Shady path between the front and back around the side of the house.


The stream starts at the top of the hillside and tumbles down into the pond filled with fish and water lilies. The gazebo at the top of the hill invites one to climb, and provides a visual point to draw your eyes up.

Inviting shady path to the other side of the house.

And close where we started -- on the front porch.

02 July 2017

Day 1 Continued

2017 Garden Bloggers Fling • Washington DC
More public gardens were on the itinerary for the second half of Day 1 in Washington DC. A very warm sticky day exposed us to the normal summer weather Washington is noted for. Stops included the Smithsonian gardens along the National Mall, the U.S. Botanic Garden, and the Franciscan Monastery.

Smithsonian Gardens
I have written about the Smithsonian gardens in spring [posted 10.04.2009], but have never seen them in summer. I don't venture near the Mall in the summer due to the hoards of tourists taking over. I did not document with many photos on this trip.

One of the themed garden of the Smithsonian - the butterfly garden walk.

Big one

U.S. Botanic Garden
I have not been to the U.S. Botanic Garden in about a decade. A large greenhouse with several rooms of differing climates and locations were complimented by an outdoor garden and walk. I don't remember it as big as it is.
The Botanic Garden has this garden among the office buildings and near the capitol. A native planted stream and garden that looks like it was plucked out of the countryside.

A rest under the arbor, out of the sun. Love details like the vine as part of the step railings (or are they snakes?)

Love little delights that are surprises like the logo of the Botanic Garden on the gate doors.

Interior of one of the greenhouses.

Tropicals were very large.

Indoor papayas.

A daylily I have wanted. This one is called 'Red Ribbons'. I am fond of 'Radiation Biohazard' from another botanical garden.

Franciscan Monastery
A quick end of the day visit to some gardens and grotto. The best parts were the courtyard cloisters - very peaceful and contemplative. The grotto was filled with azaleas, and probably shines best in spring.





27 June 2017

2017 Garden Bloggers Fling - Day 1

2017 Garden Bloggers Fling • Washington DC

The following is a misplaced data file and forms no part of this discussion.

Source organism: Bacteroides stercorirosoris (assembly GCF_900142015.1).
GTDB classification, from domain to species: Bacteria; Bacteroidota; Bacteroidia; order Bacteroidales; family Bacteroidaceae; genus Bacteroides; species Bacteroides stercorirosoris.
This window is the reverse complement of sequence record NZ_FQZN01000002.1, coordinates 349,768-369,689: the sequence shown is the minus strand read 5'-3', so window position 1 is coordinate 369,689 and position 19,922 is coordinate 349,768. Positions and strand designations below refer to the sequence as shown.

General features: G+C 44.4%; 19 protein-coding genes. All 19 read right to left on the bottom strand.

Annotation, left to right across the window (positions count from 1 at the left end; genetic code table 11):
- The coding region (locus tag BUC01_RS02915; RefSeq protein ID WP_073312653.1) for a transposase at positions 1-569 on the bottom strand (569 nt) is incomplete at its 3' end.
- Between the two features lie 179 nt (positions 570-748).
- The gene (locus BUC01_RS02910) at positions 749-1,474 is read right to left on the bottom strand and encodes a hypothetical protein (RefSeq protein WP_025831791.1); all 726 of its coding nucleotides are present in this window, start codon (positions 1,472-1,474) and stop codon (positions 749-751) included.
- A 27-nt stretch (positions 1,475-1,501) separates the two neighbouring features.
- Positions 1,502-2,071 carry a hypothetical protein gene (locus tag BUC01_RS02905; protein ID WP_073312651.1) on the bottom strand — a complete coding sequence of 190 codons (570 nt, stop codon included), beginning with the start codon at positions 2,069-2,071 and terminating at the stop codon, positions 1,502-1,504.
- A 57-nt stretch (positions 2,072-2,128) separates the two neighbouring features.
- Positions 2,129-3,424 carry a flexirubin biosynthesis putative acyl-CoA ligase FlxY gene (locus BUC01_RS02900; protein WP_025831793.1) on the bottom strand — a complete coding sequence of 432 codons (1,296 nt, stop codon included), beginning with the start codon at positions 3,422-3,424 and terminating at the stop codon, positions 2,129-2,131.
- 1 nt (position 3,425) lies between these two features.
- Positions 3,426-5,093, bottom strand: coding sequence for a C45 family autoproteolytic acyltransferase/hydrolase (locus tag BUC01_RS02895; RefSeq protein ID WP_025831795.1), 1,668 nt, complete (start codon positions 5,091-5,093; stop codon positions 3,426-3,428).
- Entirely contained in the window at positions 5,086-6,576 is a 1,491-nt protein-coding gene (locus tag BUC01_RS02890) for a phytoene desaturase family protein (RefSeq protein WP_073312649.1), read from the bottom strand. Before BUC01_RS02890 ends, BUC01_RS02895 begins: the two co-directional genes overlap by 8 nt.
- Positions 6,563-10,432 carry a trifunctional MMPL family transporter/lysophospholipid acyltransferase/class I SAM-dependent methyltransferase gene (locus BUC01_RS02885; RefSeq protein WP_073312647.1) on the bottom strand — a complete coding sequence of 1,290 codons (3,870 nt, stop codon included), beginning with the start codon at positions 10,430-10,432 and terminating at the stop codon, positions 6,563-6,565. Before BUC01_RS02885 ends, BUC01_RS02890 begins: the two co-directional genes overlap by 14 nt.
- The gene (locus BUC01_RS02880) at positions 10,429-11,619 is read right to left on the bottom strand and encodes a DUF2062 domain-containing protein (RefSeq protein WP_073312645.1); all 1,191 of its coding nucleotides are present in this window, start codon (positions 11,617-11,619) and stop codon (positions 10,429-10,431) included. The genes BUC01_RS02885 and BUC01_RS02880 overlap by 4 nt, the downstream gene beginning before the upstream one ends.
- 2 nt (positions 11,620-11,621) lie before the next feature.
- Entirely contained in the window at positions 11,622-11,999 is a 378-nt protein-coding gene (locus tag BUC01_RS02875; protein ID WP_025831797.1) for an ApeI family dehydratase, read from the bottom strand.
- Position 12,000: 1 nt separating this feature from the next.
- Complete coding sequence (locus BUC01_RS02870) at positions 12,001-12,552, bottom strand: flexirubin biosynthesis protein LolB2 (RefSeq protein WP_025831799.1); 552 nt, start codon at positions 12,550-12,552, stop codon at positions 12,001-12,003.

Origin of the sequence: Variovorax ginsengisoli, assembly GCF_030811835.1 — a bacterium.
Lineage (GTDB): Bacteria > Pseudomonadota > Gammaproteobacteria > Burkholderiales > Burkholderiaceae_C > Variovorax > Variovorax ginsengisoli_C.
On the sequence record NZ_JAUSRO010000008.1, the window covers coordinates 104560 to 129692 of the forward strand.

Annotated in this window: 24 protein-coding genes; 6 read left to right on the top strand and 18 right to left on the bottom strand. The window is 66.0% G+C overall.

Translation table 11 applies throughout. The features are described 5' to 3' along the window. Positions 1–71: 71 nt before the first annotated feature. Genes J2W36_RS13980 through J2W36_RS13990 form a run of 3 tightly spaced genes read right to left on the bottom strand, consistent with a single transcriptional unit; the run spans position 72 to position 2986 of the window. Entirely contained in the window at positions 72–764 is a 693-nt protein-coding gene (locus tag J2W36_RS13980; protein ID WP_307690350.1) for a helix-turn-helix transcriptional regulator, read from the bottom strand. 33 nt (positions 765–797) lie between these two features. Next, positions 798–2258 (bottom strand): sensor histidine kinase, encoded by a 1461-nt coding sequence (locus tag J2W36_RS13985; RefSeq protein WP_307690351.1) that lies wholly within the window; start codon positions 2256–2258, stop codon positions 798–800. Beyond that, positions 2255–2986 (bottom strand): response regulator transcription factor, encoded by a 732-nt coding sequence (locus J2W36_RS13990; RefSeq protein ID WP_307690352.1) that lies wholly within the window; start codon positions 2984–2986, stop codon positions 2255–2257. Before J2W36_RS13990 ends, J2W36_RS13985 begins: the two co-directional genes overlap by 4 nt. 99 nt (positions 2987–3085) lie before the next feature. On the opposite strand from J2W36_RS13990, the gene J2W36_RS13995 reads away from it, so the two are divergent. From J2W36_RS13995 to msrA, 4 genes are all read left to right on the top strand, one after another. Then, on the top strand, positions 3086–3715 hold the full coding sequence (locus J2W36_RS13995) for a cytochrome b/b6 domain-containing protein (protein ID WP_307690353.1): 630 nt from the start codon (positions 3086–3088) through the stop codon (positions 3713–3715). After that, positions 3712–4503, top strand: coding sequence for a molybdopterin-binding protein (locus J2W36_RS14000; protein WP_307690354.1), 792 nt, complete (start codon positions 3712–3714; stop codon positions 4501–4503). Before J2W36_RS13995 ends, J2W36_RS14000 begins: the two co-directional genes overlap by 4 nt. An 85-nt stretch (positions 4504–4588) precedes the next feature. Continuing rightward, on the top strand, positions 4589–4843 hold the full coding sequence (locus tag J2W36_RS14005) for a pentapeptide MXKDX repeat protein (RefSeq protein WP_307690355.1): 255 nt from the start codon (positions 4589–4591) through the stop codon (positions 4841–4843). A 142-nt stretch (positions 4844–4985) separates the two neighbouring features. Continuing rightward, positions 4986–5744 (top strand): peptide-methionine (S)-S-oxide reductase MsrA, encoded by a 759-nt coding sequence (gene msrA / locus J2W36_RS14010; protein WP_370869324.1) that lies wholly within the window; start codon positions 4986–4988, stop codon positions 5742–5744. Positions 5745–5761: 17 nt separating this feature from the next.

This was the first year I flung. It was held in my Capital Region, Washington DC, so why not? Most of the public gardens were places I had previously visited, although maybe not at this time of year, nor recently. The private gardens were places I would never have the opportunity to experience and am very appreciative.

I took some some photos -- not many -- of things I found interesting. My posts will include mostly photos and few words. I used the cell phone camera and left the SLR at home, not looking forward to lugging it around all day. None of the trips took us into Alexandria, so I hope some of the attendees had the opportunity so venture down into Old Town if they stayed a bit longer and dared to immerse themselves in something besides gardens.

First stop was Hillwood Museum and Gardens. I have never visited a men's room with so many fresh cut flowers (sorry - there are no photos.) I previously visited here (not the men's room) in 2010 and posted photos of the orchids [posted 2010.05.13].

There were a handful of formal gardens around the formal estate house.

Rose garden

Many decorative arts like the zodiac around the light globe.

I spied a tacky lamp post along the paths -- shame.

The Japanese hillside garden was my favorite with running water, lily pond, statuary, bridge and stepping stones. You can tell since I took more photos of it than anywhere else at Hillwood.







Platycodon never looked this good and neat in my garden.

Extensive cutting garden (for the men's room?)

Orchids in the greenhouse were grouped at the entrance to be seen from the outside as an enticement.

Replica of a Russian dacha with loose interpretations like onion domes on the roof chimney, and American eagle snow guards (or are those vultures?)